Kuwait's traffic chief defends expat deportations

Major General Abdul Fattah Al-Ali says running red light is equivalent to attempted murder
By Courtney Trenwith
Wed 01 May 2013 09:34 AM

The head of Kuwait’s traffic directorate has defended the recent deportation of scores of expats over traffic violations by comparing running a red light to premeditated or attempted murder.

Major General Abdul Fattah Al-Ali on Tuesday confirmed 213 expats had been removed from the country in the past week under a crackdown on repeat traffic offenders.

Defending the decision, he said using a private vehicle as a taxi violated labour and residency laws, while driving without a licence was equal to working without a permit.

The deportations have been criticised by the Kuwait Labour Union and former MP Abdullah Al-Turaiji, who claim they are a violation of human rights and are illegal.

Head of Kuwait Labour Union’s expatriate office Abdulrahman Al- Ghanem said in a statement it would have economic and social consequences for the country, which should instead be focusing its attention on punishing visa traders.

Traffic offences should be dealt with through fines or license suspensions, he said.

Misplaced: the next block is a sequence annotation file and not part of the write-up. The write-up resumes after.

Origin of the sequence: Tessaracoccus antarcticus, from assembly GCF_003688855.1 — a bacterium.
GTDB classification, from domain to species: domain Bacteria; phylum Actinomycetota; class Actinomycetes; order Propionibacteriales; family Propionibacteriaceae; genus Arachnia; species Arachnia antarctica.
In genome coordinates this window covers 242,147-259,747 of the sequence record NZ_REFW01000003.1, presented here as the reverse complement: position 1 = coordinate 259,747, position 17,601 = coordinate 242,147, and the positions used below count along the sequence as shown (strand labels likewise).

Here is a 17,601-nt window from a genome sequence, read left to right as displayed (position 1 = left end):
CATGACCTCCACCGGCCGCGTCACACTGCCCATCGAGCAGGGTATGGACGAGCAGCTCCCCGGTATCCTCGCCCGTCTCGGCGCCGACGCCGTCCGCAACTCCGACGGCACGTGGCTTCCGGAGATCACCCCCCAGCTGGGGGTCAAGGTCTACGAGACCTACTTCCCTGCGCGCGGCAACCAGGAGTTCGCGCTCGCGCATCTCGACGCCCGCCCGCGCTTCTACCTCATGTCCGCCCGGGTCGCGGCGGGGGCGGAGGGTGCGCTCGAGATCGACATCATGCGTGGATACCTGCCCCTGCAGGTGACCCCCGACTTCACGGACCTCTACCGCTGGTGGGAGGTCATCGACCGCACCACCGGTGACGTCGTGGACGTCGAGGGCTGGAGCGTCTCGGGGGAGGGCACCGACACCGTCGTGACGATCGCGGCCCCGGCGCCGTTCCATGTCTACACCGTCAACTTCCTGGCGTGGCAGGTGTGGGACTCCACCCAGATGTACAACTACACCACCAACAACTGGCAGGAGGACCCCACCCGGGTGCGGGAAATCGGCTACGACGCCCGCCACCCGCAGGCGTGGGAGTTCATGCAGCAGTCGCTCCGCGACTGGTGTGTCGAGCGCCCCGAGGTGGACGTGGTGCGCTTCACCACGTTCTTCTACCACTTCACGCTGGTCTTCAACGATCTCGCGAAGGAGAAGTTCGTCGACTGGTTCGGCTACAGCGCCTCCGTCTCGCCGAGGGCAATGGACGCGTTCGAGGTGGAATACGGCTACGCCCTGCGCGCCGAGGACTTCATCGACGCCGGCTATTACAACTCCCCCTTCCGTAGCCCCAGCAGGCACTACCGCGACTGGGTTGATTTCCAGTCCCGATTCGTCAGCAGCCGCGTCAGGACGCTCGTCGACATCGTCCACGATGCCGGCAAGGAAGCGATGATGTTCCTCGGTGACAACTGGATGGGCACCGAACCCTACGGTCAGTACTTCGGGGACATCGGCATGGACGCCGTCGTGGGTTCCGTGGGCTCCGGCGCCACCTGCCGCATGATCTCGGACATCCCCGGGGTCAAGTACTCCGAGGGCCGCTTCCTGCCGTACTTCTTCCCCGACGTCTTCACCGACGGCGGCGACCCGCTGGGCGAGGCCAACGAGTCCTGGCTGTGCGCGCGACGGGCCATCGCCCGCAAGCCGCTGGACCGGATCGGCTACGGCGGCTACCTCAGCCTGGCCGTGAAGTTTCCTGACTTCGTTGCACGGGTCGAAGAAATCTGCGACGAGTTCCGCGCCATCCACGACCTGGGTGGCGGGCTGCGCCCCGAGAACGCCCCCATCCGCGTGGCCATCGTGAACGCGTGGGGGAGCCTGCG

Al-Ghanem claimed the government was blaming expats for the country’s demographic imbalance and had resorted to oppressive measures against them.

The Kuwaiti Ministry of Social Affairs has announced it plans to cut expat numbers by 100,000 each of the next 10 years. Expats make-up about two-thirds of the country’s population of 3.8 million and relied on for menial work as well as high level expertise.

Many in the country’s private sector fear the oil-rich nation - in which about 90 percent of national workers are employed by the bloated public sector - is not prepared for self-sufficiency.

However, Al-Ali said the law allowed for deporting expats on the basis of repeat traffic offences.

“According to our criminal and penal laws, penalties for such violations include deportation,” he said, according to Kuwait Times.

“The law also authorizes the MOI [Ministry of Interior] to deport expats in [the] public interest in case they commit repeated crimes or violations.”

He said citizens also were severely punished for repeat traffic offences, citing the case of a national who was recently jailed for three months.

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